Aliens vs. Predator vs. Classification Board

Looks like 2009 will go down as a record year for games Refused Classification (RC) in Australia.

Sega’s PC game Aliens vs. Predator is the latest game to be deemed unfit for release by the country’s Office of Film Literature Classification (OFLC) board. got their hands on a copy of the Classification report, which labeled the game too violent to receive a classification:

The Predator collects "trophies" by explicitly ripping off human heads, their spinal columns dangling from severed necks. Heads can be twisted completely around in order to break a character’s neck. Eyes can be stabbed through or gouged, leaving empty, bloodied eye sockets. It is noted that a player is able to combine manoeuvres together in quick succession, which further increases impact; for example, a Predator can stab a character through both eyes with its wrist blade, and then rip off their head, with spinal column still attached. Extensive post mortem damage, including decapitation and dismemberment, is also possible.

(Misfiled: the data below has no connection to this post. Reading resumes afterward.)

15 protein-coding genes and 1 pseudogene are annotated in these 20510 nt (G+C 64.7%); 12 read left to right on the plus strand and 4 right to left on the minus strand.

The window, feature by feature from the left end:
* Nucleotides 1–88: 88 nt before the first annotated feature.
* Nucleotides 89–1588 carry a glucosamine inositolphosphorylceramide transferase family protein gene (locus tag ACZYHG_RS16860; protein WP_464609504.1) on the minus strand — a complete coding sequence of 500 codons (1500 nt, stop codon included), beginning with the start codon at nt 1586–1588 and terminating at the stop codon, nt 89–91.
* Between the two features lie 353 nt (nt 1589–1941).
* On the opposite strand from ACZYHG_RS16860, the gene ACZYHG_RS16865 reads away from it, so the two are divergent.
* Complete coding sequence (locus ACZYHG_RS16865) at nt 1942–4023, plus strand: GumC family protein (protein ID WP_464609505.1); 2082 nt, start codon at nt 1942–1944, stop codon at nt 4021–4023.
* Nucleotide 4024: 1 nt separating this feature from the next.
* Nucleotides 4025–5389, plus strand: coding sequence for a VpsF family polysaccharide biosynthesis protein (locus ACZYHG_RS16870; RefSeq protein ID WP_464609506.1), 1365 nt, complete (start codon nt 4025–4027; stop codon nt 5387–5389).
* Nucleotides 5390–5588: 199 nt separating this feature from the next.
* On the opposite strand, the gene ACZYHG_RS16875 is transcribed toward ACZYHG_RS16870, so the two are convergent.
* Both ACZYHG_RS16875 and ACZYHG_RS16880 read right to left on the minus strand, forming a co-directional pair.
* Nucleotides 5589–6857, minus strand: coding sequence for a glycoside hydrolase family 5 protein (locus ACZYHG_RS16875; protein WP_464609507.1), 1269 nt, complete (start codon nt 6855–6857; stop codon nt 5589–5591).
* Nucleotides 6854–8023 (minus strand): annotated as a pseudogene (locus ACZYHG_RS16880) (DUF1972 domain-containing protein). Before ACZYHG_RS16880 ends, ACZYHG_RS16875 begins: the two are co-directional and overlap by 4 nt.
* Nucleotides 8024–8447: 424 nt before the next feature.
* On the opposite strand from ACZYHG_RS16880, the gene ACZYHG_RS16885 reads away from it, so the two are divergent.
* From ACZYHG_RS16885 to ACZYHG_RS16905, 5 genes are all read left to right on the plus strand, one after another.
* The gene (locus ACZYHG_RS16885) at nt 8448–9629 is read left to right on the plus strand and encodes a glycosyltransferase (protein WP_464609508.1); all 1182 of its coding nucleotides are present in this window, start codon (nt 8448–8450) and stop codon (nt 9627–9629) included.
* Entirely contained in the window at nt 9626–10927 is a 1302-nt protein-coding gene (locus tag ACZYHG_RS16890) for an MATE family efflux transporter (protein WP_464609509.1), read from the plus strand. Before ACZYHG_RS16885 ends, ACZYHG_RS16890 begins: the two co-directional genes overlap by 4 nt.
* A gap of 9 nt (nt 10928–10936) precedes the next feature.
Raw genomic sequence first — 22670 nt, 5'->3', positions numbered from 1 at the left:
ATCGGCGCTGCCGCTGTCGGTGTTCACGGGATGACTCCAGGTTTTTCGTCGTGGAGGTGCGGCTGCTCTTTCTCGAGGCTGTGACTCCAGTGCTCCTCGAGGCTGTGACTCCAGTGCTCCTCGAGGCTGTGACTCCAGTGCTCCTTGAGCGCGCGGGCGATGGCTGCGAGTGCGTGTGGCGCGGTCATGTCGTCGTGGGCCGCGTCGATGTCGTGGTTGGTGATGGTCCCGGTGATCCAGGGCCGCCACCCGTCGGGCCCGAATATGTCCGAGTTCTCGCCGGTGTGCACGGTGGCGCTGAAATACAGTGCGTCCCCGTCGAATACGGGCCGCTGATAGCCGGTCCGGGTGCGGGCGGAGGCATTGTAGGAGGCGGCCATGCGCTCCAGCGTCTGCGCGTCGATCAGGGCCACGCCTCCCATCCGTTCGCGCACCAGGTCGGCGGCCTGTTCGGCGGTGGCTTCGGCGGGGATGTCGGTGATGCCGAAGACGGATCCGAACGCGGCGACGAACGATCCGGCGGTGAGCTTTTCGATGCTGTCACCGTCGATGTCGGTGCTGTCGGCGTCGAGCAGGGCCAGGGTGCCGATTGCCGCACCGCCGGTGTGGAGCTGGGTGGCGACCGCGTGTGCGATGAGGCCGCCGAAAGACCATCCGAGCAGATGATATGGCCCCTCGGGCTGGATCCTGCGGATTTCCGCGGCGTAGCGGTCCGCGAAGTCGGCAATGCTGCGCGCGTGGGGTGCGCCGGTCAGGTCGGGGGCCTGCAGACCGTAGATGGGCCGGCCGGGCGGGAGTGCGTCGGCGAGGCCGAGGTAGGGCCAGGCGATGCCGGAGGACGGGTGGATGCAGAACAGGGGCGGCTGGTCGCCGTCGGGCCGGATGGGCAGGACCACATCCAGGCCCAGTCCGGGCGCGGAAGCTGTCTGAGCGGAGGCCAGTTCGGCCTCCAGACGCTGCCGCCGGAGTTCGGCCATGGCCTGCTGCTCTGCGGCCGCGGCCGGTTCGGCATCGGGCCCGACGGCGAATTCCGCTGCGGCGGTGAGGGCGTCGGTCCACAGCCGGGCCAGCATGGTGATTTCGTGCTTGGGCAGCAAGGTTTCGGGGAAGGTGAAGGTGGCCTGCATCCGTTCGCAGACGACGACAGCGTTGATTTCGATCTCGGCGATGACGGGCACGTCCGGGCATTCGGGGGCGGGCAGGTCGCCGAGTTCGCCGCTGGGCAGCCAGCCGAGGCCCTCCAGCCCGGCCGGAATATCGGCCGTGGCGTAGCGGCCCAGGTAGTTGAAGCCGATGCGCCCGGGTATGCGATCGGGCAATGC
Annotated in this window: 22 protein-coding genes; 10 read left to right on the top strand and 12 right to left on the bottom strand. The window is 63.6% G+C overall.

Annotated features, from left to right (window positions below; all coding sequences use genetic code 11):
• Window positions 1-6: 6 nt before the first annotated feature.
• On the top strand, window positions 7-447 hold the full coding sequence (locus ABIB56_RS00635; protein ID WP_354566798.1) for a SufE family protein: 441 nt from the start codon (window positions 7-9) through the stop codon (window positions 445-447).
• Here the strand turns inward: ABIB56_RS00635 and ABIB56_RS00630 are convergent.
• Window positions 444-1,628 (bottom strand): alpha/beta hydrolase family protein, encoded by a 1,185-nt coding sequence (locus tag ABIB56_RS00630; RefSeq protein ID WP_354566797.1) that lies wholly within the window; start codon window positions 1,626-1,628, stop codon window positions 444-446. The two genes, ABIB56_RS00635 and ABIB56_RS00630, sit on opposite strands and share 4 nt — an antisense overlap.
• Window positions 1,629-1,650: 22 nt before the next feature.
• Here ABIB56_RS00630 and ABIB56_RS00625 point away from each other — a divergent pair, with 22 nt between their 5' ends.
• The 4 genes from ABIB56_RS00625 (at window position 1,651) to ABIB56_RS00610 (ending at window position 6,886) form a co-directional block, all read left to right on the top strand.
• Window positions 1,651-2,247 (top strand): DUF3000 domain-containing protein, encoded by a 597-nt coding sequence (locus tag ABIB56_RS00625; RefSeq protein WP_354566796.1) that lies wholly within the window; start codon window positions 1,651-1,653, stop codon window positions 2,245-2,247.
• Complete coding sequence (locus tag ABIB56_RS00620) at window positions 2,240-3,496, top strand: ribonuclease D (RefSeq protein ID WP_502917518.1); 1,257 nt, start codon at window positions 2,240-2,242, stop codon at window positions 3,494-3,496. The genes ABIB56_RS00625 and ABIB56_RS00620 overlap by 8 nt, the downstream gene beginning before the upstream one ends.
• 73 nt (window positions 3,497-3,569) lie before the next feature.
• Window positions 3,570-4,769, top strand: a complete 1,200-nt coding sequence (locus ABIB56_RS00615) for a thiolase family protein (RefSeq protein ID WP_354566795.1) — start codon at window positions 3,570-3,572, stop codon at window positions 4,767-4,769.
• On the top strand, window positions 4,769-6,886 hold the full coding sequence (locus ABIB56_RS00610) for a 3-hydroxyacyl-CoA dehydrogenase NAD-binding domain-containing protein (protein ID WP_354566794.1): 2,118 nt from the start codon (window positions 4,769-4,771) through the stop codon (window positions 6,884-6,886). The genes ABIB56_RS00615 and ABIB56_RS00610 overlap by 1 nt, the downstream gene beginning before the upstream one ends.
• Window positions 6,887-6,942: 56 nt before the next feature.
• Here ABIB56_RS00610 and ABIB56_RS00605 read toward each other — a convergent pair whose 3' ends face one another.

Depictions of violence such as the above are accompanied by copious amounts of blood and gore, include ample wound detail and visible skeleton.

As the Refused-Classification site notes, this brings the total to six games effectively banned this year by the Classification Board, a new, and dubious, record high for a single year. Aliens vs. Predator joins CrimeCraft, Necrovision, Sexy Poker, Left 4 Dead 2 and Risen as games tagged with an RC classification.

Sega told GameSpot that they may appeal the decision:

SEGA Australia can today confirm that the initial submission of Aliens vs. Predator has been refused classification by the Classification Operations Board of Australia. We will continue to investigate all options available to us, including the possibility of appeal," the company said in an e-mailed statement.

Thanks to Ryan, Steven and Michael for sending this in!

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